China scraps foreign-stake limits in financial sector

China has removed limits on foreign holdings in domestic banks and asset management companies, in a significant step toward fulfilling its pledge to open its $40 trillion financial sector.

The move, which realizes a central reform Beijing pledged last year, gives foreign financial companies the same footing as local firms. Stakes were previously capped at 20% for a single foreign firm and at 25% for a group.

Chen Long, a Beijing-based economist at research firm Gavekal Dragonomics, told Bloomberg: “China is showing they are keeping their promise and that regulators are interested in opening up, rather than closing down. Given the ongoing trade dispute, from a reputation perspective, this is helpful.”

The lifting of caps is central to China’s efforts to further integrate into the global financial system. The move is one of a raft of initiatives that President Xi Jinping announced in November. These are mostly due to be implemented by the end of this year against a backdrop of an escalating trade war with an increasingly protectionist America.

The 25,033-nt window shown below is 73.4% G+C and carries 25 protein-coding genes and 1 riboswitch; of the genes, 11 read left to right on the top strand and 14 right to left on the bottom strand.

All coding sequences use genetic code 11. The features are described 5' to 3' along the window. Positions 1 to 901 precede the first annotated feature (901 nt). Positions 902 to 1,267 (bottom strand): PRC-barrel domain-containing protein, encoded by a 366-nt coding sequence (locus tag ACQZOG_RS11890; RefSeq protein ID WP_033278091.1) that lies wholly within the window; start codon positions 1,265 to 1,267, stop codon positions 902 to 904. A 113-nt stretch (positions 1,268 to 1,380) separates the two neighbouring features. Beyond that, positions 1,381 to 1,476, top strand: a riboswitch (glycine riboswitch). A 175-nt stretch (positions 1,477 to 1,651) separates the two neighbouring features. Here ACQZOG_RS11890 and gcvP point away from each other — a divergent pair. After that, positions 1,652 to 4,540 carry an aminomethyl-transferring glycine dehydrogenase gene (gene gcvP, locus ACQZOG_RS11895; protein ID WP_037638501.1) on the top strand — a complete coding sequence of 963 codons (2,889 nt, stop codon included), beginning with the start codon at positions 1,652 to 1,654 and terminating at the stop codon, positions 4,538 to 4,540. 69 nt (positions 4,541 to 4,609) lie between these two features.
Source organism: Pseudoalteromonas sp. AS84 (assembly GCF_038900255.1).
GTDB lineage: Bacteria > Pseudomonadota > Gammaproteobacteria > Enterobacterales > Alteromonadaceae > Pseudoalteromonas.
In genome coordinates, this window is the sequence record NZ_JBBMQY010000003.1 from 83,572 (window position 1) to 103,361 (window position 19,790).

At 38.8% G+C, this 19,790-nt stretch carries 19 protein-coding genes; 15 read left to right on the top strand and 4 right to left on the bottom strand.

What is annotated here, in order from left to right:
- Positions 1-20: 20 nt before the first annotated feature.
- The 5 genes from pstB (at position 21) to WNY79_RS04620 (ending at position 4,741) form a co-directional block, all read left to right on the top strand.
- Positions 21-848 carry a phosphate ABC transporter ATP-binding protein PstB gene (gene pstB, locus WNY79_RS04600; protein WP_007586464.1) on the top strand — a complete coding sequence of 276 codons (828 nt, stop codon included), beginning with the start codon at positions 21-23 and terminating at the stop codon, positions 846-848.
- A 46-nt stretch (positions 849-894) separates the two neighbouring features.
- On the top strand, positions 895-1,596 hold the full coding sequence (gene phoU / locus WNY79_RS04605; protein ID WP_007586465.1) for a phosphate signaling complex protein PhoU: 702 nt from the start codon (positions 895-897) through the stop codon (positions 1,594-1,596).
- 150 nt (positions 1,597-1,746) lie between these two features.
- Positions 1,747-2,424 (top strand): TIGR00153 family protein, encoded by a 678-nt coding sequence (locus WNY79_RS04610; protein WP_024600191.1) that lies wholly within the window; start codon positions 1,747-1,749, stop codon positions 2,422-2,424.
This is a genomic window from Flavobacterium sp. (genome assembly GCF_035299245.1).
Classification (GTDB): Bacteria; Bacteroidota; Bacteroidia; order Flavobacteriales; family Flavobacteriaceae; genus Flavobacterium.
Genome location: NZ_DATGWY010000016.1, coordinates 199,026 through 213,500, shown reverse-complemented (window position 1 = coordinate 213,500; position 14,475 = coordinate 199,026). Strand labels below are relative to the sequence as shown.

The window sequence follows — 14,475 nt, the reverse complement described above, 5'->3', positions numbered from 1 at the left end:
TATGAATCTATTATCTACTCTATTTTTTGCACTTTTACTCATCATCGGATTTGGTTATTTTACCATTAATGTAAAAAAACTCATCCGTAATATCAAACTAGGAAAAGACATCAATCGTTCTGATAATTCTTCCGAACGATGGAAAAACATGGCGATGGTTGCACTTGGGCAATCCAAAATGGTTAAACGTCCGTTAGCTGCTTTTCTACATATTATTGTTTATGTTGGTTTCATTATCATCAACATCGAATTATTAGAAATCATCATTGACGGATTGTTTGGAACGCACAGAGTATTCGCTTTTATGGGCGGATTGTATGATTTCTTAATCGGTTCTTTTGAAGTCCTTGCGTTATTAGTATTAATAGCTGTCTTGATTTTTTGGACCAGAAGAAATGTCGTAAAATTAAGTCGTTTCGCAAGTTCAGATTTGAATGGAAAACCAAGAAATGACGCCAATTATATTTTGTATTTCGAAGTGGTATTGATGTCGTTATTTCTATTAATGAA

Foreign banks held an estimated $420bn of assets in China at the end of 2016, yet this value marks the lowest share since 2003.

Christopher Copper-Ind
Christopher Copper-Ind is Publisher and Editor of International Investment. His previous publishing experience focused largely on the Middle East and emerging markets, and he was Editorial Director of The Business Year, based in Istanbul, for three years before moving back to London in 2017. He is the author of How to Negotiate, to be published by Macmillan in 2019.

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